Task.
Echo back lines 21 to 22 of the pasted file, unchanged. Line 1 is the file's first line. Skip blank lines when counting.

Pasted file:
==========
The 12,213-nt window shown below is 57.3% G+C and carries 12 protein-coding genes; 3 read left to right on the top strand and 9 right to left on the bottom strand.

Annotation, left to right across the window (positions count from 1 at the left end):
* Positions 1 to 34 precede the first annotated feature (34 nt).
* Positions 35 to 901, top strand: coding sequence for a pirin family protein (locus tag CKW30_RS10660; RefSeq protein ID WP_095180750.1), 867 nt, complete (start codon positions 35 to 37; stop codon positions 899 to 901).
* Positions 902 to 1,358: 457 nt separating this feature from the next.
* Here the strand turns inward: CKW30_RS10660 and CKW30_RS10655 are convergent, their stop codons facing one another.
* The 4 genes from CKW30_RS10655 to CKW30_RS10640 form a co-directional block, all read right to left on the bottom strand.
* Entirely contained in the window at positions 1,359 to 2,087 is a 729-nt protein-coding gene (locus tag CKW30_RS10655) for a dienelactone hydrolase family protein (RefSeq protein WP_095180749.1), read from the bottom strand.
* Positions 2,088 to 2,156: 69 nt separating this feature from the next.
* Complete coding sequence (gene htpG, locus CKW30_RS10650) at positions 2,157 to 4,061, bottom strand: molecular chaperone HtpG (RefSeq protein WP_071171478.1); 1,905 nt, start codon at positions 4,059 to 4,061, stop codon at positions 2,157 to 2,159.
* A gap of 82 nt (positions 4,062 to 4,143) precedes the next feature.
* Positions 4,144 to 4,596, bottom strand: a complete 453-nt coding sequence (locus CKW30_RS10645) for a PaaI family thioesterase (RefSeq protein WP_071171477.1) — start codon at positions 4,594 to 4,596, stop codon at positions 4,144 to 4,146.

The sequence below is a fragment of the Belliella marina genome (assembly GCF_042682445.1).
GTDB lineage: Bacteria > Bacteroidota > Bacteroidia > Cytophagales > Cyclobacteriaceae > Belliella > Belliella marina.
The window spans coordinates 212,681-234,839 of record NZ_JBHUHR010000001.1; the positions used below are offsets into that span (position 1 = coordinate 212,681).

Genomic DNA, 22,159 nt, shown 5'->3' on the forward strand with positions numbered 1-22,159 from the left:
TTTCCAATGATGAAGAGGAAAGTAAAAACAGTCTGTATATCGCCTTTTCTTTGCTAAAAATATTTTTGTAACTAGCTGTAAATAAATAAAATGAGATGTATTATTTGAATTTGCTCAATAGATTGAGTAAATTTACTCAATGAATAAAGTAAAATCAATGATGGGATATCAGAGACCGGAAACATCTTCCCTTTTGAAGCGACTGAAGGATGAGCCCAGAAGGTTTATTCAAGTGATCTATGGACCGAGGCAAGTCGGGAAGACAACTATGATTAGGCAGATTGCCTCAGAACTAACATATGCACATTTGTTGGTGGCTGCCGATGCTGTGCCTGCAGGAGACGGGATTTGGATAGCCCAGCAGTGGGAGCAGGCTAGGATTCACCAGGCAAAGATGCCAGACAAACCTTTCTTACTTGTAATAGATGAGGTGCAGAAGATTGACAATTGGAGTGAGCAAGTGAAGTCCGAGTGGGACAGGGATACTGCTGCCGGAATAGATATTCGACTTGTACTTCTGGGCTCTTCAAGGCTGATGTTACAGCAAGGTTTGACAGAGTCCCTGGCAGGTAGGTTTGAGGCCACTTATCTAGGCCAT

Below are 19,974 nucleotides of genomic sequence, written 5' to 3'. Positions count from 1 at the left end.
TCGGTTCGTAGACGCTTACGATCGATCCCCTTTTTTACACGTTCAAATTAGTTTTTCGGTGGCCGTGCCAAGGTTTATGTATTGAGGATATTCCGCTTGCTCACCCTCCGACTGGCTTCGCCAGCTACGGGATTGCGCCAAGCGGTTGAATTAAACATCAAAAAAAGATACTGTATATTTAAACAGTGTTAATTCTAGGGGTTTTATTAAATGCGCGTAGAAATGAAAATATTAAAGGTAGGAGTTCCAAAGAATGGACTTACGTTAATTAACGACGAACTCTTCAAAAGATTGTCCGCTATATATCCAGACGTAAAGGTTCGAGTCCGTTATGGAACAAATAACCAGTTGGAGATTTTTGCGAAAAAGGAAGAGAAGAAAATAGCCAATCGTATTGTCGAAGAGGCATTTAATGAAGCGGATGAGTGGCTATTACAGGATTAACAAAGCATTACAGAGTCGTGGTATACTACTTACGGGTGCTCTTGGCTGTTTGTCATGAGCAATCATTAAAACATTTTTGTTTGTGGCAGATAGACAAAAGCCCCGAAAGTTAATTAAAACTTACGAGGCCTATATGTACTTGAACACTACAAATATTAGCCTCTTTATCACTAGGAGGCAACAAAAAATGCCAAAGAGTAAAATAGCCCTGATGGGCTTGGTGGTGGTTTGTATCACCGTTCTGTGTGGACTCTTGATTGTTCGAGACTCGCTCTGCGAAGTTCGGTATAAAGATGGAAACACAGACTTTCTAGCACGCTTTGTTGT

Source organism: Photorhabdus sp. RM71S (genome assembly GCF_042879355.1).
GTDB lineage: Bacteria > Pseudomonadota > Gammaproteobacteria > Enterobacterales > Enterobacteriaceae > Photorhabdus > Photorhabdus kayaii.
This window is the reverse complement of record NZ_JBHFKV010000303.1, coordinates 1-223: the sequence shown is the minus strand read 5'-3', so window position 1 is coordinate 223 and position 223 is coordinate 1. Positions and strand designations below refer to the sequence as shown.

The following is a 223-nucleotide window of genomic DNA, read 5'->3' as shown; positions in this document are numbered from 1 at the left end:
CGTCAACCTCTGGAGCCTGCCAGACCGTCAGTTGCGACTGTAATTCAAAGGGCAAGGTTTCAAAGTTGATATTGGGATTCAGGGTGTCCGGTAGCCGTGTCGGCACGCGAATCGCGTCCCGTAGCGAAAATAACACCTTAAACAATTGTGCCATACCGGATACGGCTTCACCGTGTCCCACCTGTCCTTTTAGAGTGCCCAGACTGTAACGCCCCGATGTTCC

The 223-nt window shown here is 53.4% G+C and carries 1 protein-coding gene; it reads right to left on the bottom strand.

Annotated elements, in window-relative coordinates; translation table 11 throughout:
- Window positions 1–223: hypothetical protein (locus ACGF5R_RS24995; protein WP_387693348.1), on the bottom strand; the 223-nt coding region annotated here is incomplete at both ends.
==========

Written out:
GTDB lineage: Bacteria > Pseudomonadota > Gammaproteobacteria > Enterobacterales > Enterobacteriaceae > Photorhabdus > Photorhabdus kayaii.
This window is the reverse complement of record NZ_JBHFKV010000303.1, coordinates 1-223: the sequence shown is the minus strand read 5'-3', so window position 1 is coordinate 223 and position 223 is coordinate 1. Positions and strand designations below refer to the sequence as shown.